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Under NYT Ownership, The Athletic Lays Down “No Politics” Rule For Staff

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When The New York Times acquired The Athletic in January, the bosses who got rich from the deal roundly assured Athletic staffers that not much of anything would change. A memo from cofounder Alex Mather said that The Athletic would operate “as a standalone editorial unit, separate from the newsroom of The New York Times.” Six months later, this promise is already being broken.

According to multiple staffers who spoke with Defector and internal meeting notes obtained by Defector, not only have those in charge limited reporters' travel, making it harder for them to do their jobs, but they've recently laid down new laws in order to bring The Athletic's editorial operations in line with those at the Gray Lady. (A NYT spokesperson said, "our overall travel budget is in line with pre-pandemic levels.") Some of these changes—new verbiage for issuing corrections and new guidance for anonymous sourcing, for example—are relatively mild, but another, dealing with the thorny issue of politics and journalistic objectivity, is more drastic and has potentially far-reaching implications for the people whose work made The Athletic what it is today.

Many Athletic staffers, especially those hired before The Athletic cofounders became desperate to find a buyer and cash out investors, joined the relatively young start-up partly because they were sold on the company's ideas about reporters' autonomy. The Athletic, they were made to understand, was a place where staffers and potential staffers could be journalists and fully fledged members of society, not the smug lobotomy patients so often valorized by fuddy-duddy newspaper oligarchs. Its promise as a workplace where reporters would have the freedom to express themselves, fully and civilly, without worrying if they were running afoul of some onerous and unevenly enforced social media policy was what one staffer called a "major selling point" in the company's sales pitch. After all, isn't it the rigor of reporting and clarity of thought that matters?

As of June 8, that has changed. In a meeting last week addressing editorial changes including the new mandate, Chief Content Officer Paul Fichtenbaum acknowledged the no-politics policy was a "departure" from previous operating guidelines. He stated that in accordance with the new policy, staff members should not express their political beliefs on social media or any platform. In giving an example about what would count as political, he said:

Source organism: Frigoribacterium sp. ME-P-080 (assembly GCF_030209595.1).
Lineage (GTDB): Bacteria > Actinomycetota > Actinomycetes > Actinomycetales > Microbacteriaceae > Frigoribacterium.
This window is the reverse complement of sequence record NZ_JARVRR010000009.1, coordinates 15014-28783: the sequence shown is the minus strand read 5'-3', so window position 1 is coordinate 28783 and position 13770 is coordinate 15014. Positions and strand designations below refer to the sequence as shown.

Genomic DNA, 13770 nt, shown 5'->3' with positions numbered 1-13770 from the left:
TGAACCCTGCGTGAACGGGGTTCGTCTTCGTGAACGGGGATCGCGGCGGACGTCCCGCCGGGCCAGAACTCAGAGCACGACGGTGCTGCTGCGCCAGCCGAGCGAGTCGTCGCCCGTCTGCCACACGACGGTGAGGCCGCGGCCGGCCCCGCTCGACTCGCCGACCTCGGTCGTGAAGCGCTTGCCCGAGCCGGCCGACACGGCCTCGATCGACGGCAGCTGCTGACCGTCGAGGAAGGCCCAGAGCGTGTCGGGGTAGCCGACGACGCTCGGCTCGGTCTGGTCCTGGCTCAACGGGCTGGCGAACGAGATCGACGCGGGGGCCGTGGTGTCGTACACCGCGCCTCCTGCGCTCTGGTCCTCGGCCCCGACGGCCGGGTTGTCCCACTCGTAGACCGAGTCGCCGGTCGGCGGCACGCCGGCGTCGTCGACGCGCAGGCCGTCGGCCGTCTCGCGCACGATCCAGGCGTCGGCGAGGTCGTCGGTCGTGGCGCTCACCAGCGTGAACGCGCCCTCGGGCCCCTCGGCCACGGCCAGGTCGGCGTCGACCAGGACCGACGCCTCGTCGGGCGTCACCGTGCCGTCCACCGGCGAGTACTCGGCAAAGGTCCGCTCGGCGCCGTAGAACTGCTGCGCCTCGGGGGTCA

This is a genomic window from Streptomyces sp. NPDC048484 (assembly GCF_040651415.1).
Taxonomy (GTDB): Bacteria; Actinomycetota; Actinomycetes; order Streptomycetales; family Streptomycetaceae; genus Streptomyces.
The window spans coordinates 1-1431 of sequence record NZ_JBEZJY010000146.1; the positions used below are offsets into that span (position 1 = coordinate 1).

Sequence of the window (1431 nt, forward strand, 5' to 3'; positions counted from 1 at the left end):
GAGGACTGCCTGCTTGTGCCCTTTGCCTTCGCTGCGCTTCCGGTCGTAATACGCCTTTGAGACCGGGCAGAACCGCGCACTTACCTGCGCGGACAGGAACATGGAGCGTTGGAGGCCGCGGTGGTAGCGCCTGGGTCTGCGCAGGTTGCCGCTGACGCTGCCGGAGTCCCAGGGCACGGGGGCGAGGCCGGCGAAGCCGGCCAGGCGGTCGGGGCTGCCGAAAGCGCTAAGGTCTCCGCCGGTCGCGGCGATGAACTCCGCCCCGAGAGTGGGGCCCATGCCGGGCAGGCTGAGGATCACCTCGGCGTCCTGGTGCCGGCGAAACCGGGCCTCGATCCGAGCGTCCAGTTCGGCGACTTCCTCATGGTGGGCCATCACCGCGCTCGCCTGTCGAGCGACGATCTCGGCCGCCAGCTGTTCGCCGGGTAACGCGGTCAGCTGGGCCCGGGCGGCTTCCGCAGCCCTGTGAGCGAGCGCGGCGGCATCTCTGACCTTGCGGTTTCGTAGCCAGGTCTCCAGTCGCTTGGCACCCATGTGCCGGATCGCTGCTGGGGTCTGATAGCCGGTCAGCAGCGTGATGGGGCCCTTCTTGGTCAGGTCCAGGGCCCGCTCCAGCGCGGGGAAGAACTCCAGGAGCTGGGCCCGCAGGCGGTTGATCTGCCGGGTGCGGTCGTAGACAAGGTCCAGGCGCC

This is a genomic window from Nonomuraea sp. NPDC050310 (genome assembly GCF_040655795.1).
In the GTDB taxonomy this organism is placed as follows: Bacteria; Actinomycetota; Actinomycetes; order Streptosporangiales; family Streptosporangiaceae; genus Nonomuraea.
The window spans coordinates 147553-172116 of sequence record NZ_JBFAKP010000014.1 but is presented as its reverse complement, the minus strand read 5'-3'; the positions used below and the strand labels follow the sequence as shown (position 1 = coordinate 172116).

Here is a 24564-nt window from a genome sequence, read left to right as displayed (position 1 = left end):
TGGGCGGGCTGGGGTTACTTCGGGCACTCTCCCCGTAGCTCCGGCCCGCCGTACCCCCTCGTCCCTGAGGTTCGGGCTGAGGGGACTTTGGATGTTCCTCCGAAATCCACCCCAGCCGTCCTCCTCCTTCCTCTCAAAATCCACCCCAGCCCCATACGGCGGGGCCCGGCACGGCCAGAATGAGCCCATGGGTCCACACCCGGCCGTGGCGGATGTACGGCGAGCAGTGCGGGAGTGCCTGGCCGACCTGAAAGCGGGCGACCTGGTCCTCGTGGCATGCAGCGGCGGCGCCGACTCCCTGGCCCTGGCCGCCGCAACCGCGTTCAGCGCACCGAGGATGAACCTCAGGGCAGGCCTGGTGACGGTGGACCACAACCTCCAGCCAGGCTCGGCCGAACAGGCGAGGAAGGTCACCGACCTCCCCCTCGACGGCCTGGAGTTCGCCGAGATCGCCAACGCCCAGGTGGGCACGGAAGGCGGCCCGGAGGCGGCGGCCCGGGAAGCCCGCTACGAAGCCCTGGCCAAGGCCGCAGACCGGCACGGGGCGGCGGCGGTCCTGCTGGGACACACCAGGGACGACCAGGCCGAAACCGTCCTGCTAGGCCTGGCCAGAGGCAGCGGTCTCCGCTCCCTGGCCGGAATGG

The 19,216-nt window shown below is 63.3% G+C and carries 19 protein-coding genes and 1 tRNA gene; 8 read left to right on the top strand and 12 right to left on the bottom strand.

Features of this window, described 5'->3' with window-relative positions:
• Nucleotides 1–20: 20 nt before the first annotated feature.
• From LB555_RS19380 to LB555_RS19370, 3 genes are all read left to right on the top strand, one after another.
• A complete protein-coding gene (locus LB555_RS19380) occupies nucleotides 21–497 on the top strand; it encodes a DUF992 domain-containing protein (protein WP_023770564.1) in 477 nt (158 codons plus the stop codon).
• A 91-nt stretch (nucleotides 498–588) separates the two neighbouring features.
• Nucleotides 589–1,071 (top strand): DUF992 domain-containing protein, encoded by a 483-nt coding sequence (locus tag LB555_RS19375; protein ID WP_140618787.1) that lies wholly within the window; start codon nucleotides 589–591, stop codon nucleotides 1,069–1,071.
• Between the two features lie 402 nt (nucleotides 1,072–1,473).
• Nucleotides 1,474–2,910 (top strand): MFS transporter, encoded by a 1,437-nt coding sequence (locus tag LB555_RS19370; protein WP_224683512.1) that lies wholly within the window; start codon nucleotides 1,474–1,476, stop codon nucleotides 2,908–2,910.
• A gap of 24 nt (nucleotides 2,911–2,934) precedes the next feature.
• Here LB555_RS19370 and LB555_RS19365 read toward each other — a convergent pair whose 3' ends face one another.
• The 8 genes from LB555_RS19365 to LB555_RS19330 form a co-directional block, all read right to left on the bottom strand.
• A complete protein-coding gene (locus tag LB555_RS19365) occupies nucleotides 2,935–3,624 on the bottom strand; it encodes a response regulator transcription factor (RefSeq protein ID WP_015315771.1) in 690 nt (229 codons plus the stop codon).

We don't want to stop people from having a voice and raising their voice for appropriate issues. But there comes a point where something that is a straightforward, "Hey, I'm concerned about guns in America," for instance, right, that's an apolitical statement. It becomes political when you say, "I'm concerned about guns in America and this political party is the reason why we're having an issue," right? That's when it tips over. So again, we don't want to stop people from having a voice and expressing themselves. We just need to keep it from tipping over into the political space.

The Athletic Chief Content Officer Paul Fichtenbaum

The vast gray area between and outside of these two silly hypothetical statements went unaddressed, as did the question of who gets to decide what counts as the "political space." In response to a question from a staffer seeking clarification on this question, Fichtenbaum said, "I don't personally view matters of race as politics. Again, like, it could become a matter of politics if it goes that way. But on its own, I don't think that race is a political thing in what we're talking about."

It's unclear when exactly white newsroom execs got comfy deciding that racial justice isn't a political concern, but the more pressing question is: What exactly do Fichtenbaum and his ilk understand "race" to be, if not one of the primary axes upon which politics are formed and enacted? Could he give one example of a "matter of race" that is not political? Defector put these questions to Fichtenbaum via two spokespeople from the Times; they declined to answer. A statement from Jordan Cohen, the NYT's executive director of communications, did not answer Defector's other questions about what staffers were and were not allowed to say and do under this new policy. It read:

The Athletic has updated its journalism guidelines to reinforce editorial independence and continue to serve its audience of dedicated sports fans. Created by The Athletic’s editorial leadership, these guidelines cover sourcing, participation in public life and conflicts of interest. We’re not going to comment on specific comments made during an internal staff meeting.

The new policy generously grants that reporters are allowed to vote, then goes on to say that "staff members can contribute to social causes although if that particular cause becomes newsworthy for The Athletic, that staff member will be forbidden from covering it."